Any Questions?

Every now and then a film comes along that surprises you. Not in the sense that it's full of thrills and spills, but in the sense that it strikes you at a deeper level than most films. I saw a movie like that recently. It's City Slickers, now out on video. "City Slickers?" you ask. That movie about three buddies who go to New Mexico and drive cattle just like Wild West cowboys? Yes, surprisingly enough, that movie. Billy Crystal stars as a radio ad salesman named Mitch. Mitch feels trapped. His job is boring, his children are distant, his marriage is dull. It really hits him on Career Day at his son's school. Mitch is invited in to explain what he does in his career. But he finds himself grasping for words. "I sell radio time," he says. "I sell air time. I sell air." Selling air becomes a metaphor for the emptiness pervading Mitch's life. Just listen to this rambling monologue, where Mitch sums up for the class what life is all about. "Value this time in your life, kids," he says, "it goes by so fast. When you're a teenager, you think you can do anything--and you do. Your twenties are a blur. Thirties, you raise your family, you make a little money. And you think to yourself, "What happened to my twenties?" Forties, you grow a little pot belly, you grow another chin. The music starts to get too loud. One of your old girlfriends from high school becomes a grandmother. Fifties, you have a minor surgery. Oh, you'll call it a procedure, but it's a surgery. Sixties, you'll have a major surgery. The music is still too loud, but it doesn't matter, because you can't hear it anyway. Seventies, you and the wife retire to Ft. Lauderdale, start eating dinner at 2 o'clock in the afternoon.... You spend most of your time wandering around malls, looking for the ultimate soft yogurt and muttering: "How come the kids don't call?" The eighties, you'll have a major stroke. You'll end up babbling to some Jamaican nurse your wife can't stand but who you call Mama." When Mitch finishes his monologue, the classroom is dead silent. "Any questions?" he asks. No questions. What's so remarkable about the speech is its blunt honesty. Is this all there is to life?, it makes you wonder. What's life all about anyway? What purpose does it have? Just think for a moment. How many times has a movie or television show made anyone even think about questions like that? Now, City Slickers has some coarse language that some would be offended by. But at least it raises some serious questions. So I have an idea. Why don't you ask your friends if they saw the movie. Ask them about Mitch's speech. It just might lead into a discussion of what they think is worth living for. The movie itself gives a hopelessly subjective answer. It says the meaning of life is to find the "one thing" that gives you personally a sense of meaning--whatever it may be. But you can use that as a springboard to tell people there's an objective answer to why we're here. And that the "one thing" we really need is God Himself.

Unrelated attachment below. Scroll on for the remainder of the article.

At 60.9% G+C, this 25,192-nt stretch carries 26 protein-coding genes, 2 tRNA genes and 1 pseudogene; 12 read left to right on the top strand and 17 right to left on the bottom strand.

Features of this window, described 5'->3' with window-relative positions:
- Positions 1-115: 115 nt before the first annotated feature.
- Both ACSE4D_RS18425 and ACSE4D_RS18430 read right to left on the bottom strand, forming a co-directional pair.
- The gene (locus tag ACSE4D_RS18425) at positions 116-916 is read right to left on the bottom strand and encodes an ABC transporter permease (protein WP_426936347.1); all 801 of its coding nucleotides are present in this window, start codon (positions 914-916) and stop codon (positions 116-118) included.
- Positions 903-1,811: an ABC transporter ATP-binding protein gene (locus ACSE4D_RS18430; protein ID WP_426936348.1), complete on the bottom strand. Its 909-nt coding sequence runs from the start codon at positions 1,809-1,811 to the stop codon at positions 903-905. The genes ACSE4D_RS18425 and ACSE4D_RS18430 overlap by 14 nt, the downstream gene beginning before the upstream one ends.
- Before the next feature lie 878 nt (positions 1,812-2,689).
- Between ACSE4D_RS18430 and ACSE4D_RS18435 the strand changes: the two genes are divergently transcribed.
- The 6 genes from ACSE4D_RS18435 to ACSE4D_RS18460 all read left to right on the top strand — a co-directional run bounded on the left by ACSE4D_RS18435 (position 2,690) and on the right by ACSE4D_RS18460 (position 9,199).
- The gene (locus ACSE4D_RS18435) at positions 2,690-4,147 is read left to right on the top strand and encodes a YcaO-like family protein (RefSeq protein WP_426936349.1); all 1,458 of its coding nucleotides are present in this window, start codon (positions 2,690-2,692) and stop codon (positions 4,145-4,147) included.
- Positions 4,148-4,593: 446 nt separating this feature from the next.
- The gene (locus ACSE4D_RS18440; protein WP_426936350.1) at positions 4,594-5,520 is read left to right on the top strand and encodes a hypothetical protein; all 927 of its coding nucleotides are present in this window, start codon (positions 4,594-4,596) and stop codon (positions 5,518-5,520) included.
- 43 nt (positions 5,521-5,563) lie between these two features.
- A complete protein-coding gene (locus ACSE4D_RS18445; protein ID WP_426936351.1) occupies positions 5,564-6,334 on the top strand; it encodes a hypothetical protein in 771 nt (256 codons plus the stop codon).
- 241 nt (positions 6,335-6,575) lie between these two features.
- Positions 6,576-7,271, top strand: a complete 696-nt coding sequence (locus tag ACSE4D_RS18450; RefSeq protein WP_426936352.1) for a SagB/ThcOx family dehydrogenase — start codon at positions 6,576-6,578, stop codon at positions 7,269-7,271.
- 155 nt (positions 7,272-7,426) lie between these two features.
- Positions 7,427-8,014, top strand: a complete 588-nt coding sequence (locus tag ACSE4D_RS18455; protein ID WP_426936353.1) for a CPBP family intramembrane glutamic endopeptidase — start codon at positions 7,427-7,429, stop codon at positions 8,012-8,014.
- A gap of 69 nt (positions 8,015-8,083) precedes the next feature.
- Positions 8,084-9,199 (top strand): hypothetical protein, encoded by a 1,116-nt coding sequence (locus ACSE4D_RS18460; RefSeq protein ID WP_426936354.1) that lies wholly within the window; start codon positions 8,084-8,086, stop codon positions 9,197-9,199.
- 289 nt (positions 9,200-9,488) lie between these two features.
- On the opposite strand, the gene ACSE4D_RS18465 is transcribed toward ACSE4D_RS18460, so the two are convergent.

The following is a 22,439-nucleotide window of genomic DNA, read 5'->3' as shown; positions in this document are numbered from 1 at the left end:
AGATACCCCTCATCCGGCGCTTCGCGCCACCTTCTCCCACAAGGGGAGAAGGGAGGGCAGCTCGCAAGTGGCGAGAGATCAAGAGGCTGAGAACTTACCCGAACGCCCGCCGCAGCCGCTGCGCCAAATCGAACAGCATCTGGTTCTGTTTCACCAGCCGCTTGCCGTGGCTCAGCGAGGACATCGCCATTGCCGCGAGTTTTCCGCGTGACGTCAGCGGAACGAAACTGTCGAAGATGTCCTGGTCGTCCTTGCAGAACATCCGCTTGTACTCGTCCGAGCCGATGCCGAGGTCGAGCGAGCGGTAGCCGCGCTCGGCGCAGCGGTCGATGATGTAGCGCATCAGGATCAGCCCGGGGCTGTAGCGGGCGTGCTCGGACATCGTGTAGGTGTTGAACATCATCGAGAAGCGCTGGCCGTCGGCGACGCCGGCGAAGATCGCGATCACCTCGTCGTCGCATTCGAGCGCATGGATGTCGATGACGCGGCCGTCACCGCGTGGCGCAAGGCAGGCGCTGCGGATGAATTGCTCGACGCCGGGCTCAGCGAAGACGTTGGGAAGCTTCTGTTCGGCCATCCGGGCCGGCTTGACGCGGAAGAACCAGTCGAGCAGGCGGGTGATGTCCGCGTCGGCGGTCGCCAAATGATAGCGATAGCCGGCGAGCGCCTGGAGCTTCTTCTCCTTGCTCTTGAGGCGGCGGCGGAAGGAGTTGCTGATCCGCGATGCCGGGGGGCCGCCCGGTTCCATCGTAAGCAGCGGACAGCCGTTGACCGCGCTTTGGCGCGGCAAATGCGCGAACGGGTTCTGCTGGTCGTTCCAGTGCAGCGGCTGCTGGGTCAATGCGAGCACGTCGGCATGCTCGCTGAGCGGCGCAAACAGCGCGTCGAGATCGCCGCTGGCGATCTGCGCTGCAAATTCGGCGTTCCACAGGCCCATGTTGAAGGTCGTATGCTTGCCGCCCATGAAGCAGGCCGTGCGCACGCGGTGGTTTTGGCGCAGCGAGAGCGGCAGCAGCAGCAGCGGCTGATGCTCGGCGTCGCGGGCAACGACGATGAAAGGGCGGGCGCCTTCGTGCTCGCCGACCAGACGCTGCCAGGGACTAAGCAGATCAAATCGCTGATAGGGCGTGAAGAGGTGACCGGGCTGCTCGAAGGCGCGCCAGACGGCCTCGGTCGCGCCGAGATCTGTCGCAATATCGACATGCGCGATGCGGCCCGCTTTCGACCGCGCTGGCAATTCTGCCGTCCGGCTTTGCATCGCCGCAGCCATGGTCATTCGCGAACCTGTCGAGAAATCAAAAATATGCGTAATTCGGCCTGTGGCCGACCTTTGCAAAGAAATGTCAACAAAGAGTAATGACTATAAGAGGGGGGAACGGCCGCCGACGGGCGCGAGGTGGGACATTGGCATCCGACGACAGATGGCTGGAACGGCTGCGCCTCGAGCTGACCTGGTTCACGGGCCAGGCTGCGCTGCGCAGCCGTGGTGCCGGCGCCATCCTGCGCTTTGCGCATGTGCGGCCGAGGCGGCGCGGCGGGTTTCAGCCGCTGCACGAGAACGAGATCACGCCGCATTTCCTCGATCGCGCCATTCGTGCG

Chuck Colson


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